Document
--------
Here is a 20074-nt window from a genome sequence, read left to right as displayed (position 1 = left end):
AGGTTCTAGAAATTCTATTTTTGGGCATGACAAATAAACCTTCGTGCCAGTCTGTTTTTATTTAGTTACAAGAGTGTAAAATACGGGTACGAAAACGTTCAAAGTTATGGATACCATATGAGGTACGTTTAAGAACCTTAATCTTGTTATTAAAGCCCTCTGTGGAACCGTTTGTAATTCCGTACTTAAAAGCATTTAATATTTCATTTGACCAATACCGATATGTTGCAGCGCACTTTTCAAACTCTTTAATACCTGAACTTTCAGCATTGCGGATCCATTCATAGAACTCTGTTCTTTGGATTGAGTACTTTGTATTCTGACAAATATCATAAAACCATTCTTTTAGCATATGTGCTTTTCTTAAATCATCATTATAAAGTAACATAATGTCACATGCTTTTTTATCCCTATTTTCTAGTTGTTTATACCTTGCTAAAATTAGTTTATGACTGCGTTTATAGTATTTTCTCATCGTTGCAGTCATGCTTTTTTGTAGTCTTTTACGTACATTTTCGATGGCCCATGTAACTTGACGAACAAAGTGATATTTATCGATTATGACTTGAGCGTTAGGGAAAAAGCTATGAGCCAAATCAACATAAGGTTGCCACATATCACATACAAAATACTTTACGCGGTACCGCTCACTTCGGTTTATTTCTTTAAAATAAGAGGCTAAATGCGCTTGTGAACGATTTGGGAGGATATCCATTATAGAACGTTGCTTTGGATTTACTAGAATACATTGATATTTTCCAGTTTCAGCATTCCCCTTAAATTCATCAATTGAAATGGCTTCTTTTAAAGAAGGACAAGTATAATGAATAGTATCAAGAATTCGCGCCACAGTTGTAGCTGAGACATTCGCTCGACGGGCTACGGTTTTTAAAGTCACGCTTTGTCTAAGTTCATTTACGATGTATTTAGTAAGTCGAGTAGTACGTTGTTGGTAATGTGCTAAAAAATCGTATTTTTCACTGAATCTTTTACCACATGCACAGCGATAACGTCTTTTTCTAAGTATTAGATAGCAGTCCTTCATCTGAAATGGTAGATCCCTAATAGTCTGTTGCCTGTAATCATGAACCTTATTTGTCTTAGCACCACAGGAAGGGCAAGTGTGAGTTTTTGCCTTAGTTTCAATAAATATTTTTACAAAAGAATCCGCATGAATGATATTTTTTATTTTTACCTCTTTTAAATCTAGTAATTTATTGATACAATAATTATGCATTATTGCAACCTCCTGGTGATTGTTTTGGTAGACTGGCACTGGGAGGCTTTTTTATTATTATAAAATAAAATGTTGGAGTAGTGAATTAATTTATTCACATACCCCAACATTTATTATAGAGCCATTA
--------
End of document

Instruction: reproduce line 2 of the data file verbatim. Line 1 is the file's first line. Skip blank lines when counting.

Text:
AGGTTCTAGAAATTCTATTTTTGGGCATGACAAATAAACCTTCGTGCCAGTCTGTTTTTATTTAGTTACAAGAGTGTAAAATACGGGTACGAAAACGTTCAAAGTTATGGATACCATATGAGGTACGTTTAAGAACCTTAATCTTGTTATTAAAGCCCTCTGTGGAACCGTTTGTAATTCCGTACTTAAAAGCATTTAATATTTCATTTGACCAATACCGATATGTTGCAGCGCACTTTTCAAACTCTTTAATACCTGAACTTTCAGCATTGCGGATCCATTCATAGAACTCTGTTCTTTGGATTGAGTACTTTGTATTCTGACAAATATCATAAAACCATTCTTTTAGCATATGTGCTTTTCTTAAATCATCATTATAAAGTAACATAATGTCACATGCTTTTTTATCCCTATTTTCTAGTTGTTTATACCTTGCTAAAATTAGTTTATGACTGCGTTTATAGTATTTTCTCATCGTTGCAGTCATGCTTTTTTGTAGTCTTTTACGTACATTTTCGATGGCCCATGTAACTTGACGAACAAAGTGATATTTATCGATTATGACTTGAGCGTTAGGGAAAAAGCTATGAGCCAAATCAACATAAGGTTGCCACATATCACATACAAAATACTTTACGCGGTACCGCTCACTTCGGTTTATTTCTTTAAAATAAGAGGCTAAATGCGCTTGTGAACGATTTGGGAGGATATCCATTATAGAACGTTGCTTTGGATTTACTAGAATACATTGATATTTTCCAGTTTCAGCATTCCCCTTAAATTCATCAATTGAAATGGCTTCTTTTAAAGAAGGACAAGTATAATGAATAGTATCAAGAATTCGCGCCACAGTTGTAGCTGAGACATTCGCTCGACGGGCTACGGTTTTTAAAGTCACGCTTTGTCTAAGTTCATTTACGATGTATTTAGTAAGTCGAGTAGTACGTTGTTGGTAATGTGCTAAAAAATCGTATTTTTCACTGAATCTTTTACCACATGCACAGCGATAACGTCTTTTTCTAAGTATTAGATAGCAGTCCTTCATCTGAAATGGTAGATCCCTAATAGTCTGTTGCCTGTAATCATGAACCTTATTTGTCTTAGCACCACAGGAAGGGCAAGTGTGAGTTTTTGCCTTAGTTTCAATAAATATTTTTACAAAAGAATCCGCATGAATGATATTTTTTATTTTTACCTCTTTTAAATCTAGTAATTTATTGATACAATAATTATGCATTATTGCAACCTCCTGGTGATTGTTTTGGTAGACTGGCACTGGGAGGCTTTTTTATTATTATAAAATAAAATGTTGGAGTAGTGAATTAATTTATTCACATACCCCAACATTTATTATAGAGCCATTA